There's a related question here:
Does mean = median imply that a unimodal distribution is symmetric?
which you should also read, but your title question of why asymmetry can make mean and median unequal should be addressed in some detail (which is why I don't think of this question as a duplicate of that one), and I am taking the opportunity to make a more intuitive, picture-based discussion of some of the issues raised here. The discussion of the why question comes at the end, after dealing with the mistaken premise in the question and the mistakes in the unnamed textbooks you refer to.
I'm going to flip your post about and deal with what textbooks say first:
But textbooks say that the mean and median are equal only if the p.d.f. is symmetrical.
Some textbooks do say things things like this, but they're wrong. The mean and median of asymmetrical distributions can be equal.
It would in some sense be nearly correct to say it the other way around -- i.e. "if the pdf is symmetrical the mean and median are equal" but that's not quite true in general either, since for some symmetrical distributions, the population mean is undefined.
There's actually one measure of skewness based on the difference between mean and median (sometimes called second Pearson skewness or median skewness), but having zero second Pearson skewness doesn't imply symmetry.
Usually when a distribution is asymmetrical, mean and median are unequal, but we can find as many exceptions as we like. Let's look at one.
In my answer to this question: Does mean=mode imply a symmetric distribution?
I showed the following example:
This is an example where the distribution is plainly not symmetric (there's a different number of modes each side of the main peak, for one thing) but the mean and the median turn out to be exactly equal.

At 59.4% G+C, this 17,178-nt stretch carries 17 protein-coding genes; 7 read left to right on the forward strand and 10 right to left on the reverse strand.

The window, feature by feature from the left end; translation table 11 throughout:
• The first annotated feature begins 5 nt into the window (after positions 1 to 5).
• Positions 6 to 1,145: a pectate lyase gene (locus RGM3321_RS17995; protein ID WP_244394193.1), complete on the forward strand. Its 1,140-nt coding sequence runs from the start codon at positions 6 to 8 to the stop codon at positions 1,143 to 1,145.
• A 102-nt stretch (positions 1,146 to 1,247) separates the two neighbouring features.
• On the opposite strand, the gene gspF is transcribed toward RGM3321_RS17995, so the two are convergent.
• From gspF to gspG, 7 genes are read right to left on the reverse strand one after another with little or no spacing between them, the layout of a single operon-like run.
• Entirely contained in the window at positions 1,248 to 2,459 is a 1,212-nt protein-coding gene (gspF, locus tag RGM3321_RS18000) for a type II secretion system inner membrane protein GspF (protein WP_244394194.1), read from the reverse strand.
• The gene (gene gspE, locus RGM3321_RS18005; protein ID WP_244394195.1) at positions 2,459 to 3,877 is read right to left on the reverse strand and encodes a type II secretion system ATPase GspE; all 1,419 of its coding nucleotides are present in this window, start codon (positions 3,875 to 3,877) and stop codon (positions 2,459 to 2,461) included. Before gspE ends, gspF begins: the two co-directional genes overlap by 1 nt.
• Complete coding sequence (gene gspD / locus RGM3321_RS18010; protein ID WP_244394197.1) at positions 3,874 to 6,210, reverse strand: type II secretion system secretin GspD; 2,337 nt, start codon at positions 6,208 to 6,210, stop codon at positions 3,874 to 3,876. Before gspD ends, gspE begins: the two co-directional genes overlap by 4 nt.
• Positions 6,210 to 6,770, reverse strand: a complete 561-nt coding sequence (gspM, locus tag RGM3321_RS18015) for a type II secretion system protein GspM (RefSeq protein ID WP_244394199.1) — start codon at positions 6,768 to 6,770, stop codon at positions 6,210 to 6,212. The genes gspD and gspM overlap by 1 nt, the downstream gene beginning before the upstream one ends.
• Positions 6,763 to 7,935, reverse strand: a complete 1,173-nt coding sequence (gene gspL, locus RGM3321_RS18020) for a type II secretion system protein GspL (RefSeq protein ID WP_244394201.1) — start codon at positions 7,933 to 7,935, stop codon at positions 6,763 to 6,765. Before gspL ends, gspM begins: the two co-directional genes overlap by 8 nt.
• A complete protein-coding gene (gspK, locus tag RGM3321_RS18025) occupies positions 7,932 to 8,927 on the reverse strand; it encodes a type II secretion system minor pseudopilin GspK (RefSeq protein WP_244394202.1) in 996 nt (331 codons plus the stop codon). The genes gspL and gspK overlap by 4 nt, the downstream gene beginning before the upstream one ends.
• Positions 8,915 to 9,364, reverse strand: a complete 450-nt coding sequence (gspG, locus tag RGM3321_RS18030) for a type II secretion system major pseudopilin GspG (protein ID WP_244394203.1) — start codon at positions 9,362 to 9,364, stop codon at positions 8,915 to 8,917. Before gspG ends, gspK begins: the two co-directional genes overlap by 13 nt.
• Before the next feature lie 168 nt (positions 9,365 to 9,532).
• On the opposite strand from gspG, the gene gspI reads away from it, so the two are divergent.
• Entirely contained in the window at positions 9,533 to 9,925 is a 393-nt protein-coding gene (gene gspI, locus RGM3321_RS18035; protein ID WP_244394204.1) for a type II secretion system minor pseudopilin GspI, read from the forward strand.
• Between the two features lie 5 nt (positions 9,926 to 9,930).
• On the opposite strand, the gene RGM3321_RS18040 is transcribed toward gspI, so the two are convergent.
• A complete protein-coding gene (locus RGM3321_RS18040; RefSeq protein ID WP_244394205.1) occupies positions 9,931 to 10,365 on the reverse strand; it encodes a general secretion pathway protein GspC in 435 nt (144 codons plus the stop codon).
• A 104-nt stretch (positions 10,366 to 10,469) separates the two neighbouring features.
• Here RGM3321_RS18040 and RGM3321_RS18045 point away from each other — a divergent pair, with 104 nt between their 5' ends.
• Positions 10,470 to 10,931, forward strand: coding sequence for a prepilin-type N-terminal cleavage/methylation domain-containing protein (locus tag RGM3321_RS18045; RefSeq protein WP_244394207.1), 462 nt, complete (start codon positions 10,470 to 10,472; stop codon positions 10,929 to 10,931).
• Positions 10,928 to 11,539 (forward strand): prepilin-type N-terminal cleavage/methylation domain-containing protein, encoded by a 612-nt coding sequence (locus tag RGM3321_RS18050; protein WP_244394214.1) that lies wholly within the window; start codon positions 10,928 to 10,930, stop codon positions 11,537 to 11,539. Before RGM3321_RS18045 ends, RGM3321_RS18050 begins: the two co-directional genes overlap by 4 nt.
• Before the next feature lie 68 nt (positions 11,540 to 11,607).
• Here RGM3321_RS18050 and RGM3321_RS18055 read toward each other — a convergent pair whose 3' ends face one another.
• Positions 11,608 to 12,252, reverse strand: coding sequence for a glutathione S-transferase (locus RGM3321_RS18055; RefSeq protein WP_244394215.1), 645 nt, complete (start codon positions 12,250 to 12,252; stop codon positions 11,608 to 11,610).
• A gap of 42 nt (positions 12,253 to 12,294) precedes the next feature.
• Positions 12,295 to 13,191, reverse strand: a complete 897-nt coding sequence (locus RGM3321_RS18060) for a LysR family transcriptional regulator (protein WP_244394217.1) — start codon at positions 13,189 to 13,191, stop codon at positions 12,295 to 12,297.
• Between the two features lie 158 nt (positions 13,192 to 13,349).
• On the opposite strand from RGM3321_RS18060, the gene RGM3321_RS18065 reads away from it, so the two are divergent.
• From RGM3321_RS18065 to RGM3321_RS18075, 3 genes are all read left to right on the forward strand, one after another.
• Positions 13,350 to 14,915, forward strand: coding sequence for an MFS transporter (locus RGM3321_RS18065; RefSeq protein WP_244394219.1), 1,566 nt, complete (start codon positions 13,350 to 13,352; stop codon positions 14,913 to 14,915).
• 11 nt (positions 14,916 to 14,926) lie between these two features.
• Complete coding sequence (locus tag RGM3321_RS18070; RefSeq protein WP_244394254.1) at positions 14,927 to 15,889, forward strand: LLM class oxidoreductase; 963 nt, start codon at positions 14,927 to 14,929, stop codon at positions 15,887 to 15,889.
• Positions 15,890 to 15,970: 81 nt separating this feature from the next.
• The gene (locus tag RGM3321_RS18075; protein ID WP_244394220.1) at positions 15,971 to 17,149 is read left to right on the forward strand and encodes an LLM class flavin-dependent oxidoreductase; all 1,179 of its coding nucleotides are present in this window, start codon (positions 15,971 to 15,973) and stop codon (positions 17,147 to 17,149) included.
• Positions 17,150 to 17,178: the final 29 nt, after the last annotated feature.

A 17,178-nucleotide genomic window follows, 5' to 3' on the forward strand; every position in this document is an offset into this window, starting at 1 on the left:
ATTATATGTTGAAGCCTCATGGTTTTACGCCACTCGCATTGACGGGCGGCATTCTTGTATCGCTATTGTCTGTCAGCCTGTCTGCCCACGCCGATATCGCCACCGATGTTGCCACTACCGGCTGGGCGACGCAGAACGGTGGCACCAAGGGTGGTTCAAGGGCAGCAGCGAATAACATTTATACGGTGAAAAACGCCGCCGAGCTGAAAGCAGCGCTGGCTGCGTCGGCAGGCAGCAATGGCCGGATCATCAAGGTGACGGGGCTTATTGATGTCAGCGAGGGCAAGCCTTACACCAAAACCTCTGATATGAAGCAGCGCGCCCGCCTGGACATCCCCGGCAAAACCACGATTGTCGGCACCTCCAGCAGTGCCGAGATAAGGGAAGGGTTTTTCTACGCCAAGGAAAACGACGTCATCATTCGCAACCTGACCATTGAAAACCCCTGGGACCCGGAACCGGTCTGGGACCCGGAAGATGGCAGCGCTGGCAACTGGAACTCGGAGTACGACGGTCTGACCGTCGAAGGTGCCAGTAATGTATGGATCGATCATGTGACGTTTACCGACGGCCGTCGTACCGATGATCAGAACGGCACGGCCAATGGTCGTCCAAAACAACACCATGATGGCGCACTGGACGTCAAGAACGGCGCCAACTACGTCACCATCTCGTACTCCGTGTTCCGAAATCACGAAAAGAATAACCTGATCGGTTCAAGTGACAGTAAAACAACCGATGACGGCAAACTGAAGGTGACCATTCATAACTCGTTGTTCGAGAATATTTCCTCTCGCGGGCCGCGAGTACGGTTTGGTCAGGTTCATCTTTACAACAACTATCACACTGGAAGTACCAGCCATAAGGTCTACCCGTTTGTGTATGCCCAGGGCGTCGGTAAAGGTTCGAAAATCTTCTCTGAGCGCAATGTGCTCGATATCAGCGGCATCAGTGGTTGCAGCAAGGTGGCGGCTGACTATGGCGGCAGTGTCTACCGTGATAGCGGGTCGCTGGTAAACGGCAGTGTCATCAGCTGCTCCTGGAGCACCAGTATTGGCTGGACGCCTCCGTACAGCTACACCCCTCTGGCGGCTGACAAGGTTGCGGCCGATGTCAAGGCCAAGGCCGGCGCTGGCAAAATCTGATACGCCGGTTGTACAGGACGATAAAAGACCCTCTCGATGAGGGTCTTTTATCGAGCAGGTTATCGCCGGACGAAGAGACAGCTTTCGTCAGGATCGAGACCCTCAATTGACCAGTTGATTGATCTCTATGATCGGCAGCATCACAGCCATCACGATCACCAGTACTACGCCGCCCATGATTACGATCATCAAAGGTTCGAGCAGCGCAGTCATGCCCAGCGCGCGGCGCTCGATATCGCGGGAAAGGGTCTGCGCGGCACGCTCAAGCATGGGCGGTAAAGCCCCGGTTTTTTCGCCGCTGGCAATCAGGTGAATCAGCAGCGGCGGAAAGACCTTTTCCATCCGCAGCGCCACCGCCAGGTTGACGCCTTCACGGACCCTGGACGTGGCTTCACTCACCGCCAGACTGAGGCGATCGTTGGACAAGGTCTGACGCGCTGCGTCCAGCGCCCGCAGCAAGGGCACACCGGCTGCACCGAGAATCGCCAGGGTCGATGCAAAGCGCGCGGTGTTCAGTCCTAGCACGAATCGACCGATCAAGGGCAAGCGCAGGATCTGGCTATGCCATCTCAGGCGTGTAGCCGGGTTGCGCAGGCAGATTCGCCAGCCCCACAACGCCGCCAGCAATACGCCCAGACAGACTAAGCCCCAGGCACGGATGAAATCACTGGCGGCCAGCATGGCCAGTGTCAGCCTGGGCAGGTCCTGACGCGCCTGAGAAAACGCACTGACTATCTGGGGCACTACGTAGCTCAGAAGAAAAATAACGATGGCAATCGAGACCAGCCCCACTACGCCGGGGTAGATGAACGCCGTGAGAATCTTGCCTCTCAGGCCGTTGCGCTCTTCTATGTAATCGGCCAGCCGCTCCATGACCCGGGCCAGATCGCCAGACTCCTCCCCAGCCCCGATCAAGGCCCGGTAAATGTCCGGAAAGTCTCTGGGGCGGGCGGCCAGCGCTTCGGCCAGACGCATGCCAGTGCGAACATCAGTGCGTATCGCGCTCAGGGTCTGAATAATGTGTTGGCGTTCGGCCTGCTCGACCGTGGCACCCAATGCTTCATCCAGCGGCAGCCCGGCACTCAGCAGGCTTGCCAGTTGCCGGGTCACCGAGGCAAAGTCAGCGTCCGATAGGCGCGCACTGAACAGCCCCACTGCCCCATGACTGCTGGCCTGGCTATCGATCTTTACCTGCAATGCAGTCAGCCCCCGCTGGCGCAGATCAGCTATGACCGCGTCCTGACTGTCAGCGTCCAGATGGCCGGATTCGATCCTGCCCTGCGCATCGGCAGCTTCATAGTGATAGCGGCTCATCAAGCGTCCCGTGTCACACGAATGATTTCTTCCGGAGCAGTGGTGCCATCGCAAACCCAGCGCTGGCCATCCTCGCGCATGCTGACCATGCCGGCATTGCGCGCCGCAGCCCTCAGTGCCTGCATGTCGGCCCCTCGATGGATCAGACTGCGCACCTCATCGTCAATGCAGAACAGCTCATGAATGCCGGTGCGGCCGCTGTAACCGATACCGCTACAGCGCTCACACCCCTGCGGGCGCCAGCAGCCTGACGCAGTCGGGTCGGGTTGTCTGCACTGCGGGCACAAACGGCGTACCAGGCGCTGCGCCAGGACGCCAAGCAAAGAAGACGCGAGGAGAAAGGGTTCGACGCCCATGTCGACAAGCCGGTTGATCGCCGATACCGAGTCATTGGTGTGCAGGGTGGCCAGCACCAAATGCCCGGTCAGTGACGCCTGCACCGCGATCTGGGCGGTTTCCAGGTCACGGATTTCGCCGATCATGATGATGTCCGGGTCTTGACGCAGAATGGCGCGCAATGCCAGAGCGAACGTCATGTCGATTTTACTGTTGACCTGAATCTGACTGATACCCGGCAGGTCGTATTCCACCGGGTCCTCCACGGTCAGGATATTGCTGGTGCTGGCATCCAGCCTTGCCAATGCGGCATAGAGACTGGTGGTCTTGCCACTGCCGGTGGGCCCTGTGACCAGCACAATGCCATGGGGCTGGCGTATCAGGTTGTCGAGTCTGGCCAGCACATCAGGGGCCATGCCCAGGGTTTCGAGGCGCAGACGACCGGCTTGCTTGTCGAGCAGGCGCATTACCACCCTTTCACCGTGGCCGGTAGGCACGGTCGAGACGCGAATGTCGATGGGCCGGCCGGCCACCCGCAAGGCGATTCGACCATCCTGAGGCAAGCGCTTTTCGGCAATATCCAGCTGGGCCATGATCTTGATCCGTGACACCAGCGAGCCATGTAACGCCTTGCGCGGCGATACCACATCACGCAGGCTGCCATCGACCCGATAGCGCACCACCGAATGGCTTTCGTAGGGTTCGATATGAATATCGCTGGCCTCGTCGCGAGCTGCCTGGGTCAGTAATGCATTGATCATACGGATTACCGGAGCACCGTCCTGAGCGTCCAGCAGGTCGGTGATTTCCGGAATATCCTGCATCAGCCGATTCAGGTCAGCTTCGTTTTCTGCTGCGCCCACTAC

It's very easy to construct discrete examples, but people tend to find continuous examples more interesting, I think.
My reasoning is as follows: the p.d.f. is divided by the mean (expected value) into two parts, for which the areas under the p.d.f. curve are equal,
No, the median divides the pdf into two equal areas. Means in general do not.
hence the probabilities that random variable takes a value less then or equal to the mean are 0.5,
Let's look at an example. Consider a standard exponential distribution (which is moderately skewed to the right). Its median -- the value that divides the area under the pdf into two equal parts occurs at $\ln 2\approx 0.69$ while the mean is at $1$, and has only $1/e \approx 37\%$ of the area to its right.
But let me return to your title question... Why:
Why are mean and median not equal for asymmetric distributions?
Let's look at a comparison of sample mean and median [which converts directly to a comparison of population mean and median on a discrete distribution].
sample: 1 2 3 4 6 9 16 95
median = 5
mean = 17
proportion of observations > median = 1/2
proportion of observations > mean = 1/8
So how is it that the mean is higher than almost all of the data? For the median it just looks at how many observations are above or below, but the mean also looks are how far away they are. The further up or down the number is the more it "pulls" the mean. As a result a very skewed distribution, one with a heavy tail on one side but not the other, will pull the mean away from the median toward the long tail, leaving a gap between them. That's why the mean in the exponential distribution above is relatively high, well above the 50% point.
By taking a sequence of heavier right tails, you can in fact move a finite mean above any proportion of the distribution you like (as long as it's less than 100%).
So why isn't it always like this? If it's asymmetric why isn't the mean pulled away from the median -- why can some asymmetries leave the mean equal to the median?
Imagine you have a little bump of probability off to some distance to one side of the median. You have two components of how hard it "pulls" -- one is how far away it is, and one is how much of it there is (how much probability). Twice as far away pulls twice as hard, but so does twice as much probability. So if you place bumps of probability on both sides of the median, you can use the two components together to "balance out" (say using a larger bump of probability a medium distance away on one side and two smaller bumps, one closer and one further away on the other side), and so leave the mean at the median, while having the distribution of probability not being symmetric. In the case of the spiky distribution of my example, my bumps are about seven triangular-shaped bits of probability of different sizes carefully placed to achieve all the different things I wanted it to show (some of the triangles overlap though, which you see flat sections and parts with varying slopes and so on)